minor verses serious injury
Brawling or training?
If you are continually getting injured or those you train with are getting injured, I would call that brawling, or an all out tumble down the hill pray you are alive when the other bodys come into the pile.
Hard physical training, does not always involve the continuous offensive/ defensive training that we often go through in class, not does it resemble the fight scenes in movies, nor does it look like a UFC match.
There are many examples of teacher and students doing demonstrations of Aikido, and the uke breaking bones or falling incorrectly with the excuse that they were not paying attention. Serious injury because of a lapse in attention? After training ... how many years?
Or are we simply beating the odds every time a full commited technique is applied to a full commited attack?
Sprains, strains, sore muscles should be the majority of injurys if you are taking the time to sense the intensity of your opponent as you twist, manipulate, throw, pin, and commit yourself to the hardest of practice in Aikido.
Beyond that, you have reached into the red zone of mental awareness and let the beast come out to play. Something that many people do thinking it is intensity, while it is merely the savage instinct of our humanity we attempt to keep under control.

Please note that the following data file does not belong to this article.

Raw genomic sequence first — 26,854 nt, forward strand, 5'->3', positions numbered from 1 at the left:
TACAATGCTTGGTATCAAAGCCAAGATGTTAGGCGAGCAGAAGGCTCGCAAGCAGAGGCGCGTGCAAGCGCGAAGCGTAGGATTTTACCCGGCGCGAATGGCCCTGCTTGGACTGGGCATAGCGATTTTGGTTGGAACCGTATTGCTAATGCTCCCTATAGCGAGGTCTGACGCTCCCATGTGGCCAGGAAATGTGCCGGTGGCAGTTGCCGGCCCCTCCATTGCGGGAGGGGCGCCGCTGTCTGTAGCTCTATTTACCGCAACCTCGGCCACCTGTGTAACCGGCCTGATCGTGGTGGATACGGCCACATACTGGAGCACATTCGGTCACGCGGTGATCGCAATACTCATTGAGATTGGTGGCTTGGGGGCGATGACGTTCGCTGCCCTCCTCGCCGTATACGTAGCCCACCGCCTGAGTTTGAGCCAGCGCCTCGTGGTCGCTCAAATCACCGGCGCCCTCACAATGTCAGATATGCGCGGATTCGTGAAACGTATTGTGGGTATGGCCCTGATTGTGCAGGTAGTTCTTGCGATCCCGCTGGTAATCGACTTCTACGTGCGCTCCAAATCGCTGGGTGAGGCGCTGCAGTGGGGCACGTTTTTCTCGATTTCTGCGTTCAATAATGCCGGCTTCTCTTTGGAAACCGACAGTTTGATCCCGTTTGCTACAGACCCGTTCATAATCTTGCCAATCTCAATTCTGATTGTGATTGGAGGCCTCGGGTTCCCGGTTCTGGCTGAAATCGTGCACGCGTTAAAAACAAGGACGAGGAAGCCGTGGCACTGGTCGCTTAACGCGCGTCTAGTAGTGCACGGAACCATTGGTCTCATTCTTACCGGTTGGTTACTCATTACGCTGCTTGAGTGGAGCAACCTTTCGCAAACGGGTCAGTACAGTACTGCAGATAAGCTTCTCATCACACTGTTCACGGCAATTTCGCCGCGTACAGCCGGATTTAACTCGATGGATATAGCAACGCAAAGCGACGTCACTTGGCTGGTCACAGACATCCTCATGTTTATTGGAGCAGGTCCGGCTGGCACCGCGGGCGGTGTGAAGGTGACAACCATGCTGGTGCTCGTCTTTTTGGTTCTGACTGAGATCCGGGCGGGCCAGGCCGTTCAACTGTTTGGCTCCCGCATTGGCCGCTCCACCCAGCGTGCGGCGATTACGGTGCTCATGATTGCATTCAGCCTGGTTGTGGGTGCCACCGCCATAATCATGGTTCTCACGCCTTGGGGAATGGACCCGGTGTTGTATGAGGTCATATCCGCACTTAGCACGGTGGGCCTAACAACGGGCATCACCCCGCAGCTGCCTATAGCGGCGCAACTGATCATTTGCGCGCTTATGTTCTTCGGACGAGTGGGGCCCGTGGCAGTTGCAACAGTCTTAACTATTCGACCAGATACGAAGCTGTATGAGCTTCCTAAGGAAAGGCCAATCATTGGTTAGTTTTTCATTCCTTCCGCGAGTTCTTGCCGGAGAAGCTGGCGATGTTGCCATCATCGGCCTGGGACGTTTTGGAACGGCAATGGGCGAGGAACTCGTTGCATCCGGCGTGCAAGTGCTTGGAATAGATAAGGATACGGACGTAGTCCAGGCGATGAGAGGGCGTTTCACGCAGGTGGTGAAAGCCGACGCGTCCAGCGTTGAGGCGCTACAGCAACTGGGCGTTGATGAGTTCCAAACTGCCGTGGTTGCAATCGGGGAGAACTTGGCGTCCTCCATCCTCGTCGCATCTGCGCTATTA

Think about it?
When you are most intensely training ... are your thoughts clear, your senses heighten, and everything around you slowed down? OR ... do things turn into a blur, the moment is taken up with emotion, the movements are prompted by the survival, defense, while you ride the rage of pent up emotion?
The difference between training without injury, and causing injury of a few degrees of motion, and feeling the tension of your training partner as manipulate, or use them to do Aikido. It would be nice to know they know the difference between training in safe margins, verses training outside of safe margins?
There will allways be some bumps and bruises, maybe some strained muscles, but breaking bones, causing serious injury?
Maybe we should work on pain reception at a lower level of practice ... it is an excellent way to teach you how to not cross margins of safety.